Motivating Behaviors (Why We Value Culture Part 2)

If you missed the first installment in our culture series, we suggest you get started there and then come back to this one.

So, your company has a solid foundation of clearly defined values. How do you turn that into a strong culture?

Remember, we define culture as the way we do things around here. One way culture is expressed is through the behaviors of the individuals within an organization. It’s a cyclical relationship: cultural beliefs and values inform the way people behave, and those behaviors continue to shape and sustain the culture.

That’s why a key part of creating a strong culture involves establishing strategies and structures that help motivate your people to behave in ways that align with your values.

At Think Up, we have numerous strategies and structures designed to create space to communicate, reinforce, and celebrate our core values. Here are a few examples of how we incorporate our values into the fabric of our company:

The WU@TU

Each week, the whole company gathers for the WU@TU, which stands for What’s Up at Think Up. These meetings help us start each week with rituals that anchor us to our values. Sharing organizational and business development updates encourages open, transparent communication. These meetings also include Now You Know presentations, where Thinkers throughout the organization can teach us about something they’re passionate about—whether it’s an innovation that can apply to our work or just something fun that we can all enjoy. These presentations always highlight the diversity of thought, skill, and culture that Think Up values and that our Thinkers embody so well.  In our first article, we described our practice of giving Value Caps—this happens during the WU@TU as well, providing an opportunity not only for weekly reinforcement of our values, but for celebration of one another as well.

Innovation Meetings: Noonovate and The Scramble

We’ve created dedicated time and space for innovation at Think Up through several different platforms, namely two meetings: Noonovate and The Scramble. Each meeting is unique, with variety in delivery methods and topics. Whether we’re discussing industry-relevant articles, practicing rapid prototyping and other design thinking techniques, or preparing and delivering small group presentations to solve problems, these meetings are designed as a platform to pursue our values of continuous improvement and creative, innovative, high-quality, tailored solutions powered by dynamic thinking.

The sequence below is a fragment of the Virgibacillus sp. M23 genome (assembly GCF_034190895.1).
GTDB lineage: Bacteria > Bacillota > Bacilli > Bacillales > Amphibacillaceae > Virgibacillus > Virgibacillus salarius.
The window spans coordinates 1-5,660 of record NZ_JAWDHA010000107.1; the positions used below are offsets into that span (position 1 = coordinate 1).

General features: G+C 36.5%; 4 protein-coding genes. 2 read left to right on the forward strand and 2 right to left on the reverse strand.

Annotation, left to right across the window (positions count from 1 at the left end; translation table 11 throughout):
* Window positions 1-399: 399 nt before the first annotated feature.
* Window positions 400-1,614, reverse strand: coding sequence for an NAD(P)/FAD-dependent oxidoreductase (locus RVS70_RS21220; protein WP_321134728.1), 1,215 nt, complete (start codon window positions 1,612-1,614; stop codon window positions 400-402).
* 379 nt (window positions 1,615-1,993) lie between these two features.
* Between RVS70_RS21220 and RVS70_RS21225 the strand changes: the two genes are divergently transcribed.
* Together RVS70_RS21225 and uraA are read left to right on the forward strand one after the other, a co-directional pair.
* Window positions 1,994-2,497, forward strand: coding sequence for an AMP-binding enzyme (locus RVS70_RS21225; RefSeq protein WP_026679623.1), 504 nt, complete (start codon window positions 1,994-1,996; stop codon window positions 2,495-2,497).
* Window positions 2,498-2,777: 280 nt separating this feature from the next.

Anniversary and Birthday Celebrations

We take celebrations seriously around here. On each Thinker’s anniversary with the company, we send out an org-wide post acknowledging the milestone. The big ones (5, 10, 15 years) also get a shout-out on our social media accounts. Birthdays keep the celebrations going as well. When we’re in the office, everyone surprises the unsuspecting birthday boy or girl at their desk. Decked out in birthday gear (think tiaras, feather boas, and noisemakers), we sing Think Up’s personalized birthday song before presenting them with a card that we’ve all signed. We value recognizing one another; of course we work hard, so we believe in having a lot of fun too!

With a foundation of clearly defined values, and specific methods that motivate people to behave in alignment with those values, we’ve covered the first two key ways to establish a strong culture. Our third article will cover the final component that’s necessary to support a strong culture: people who believe in, own, and live the culture.

 

RESOURCES:

https://www.shrm.org/resourcesandtools/tools-and-samples/toolkits/pages/understandinganddevelopingorganizationalculture.aspx

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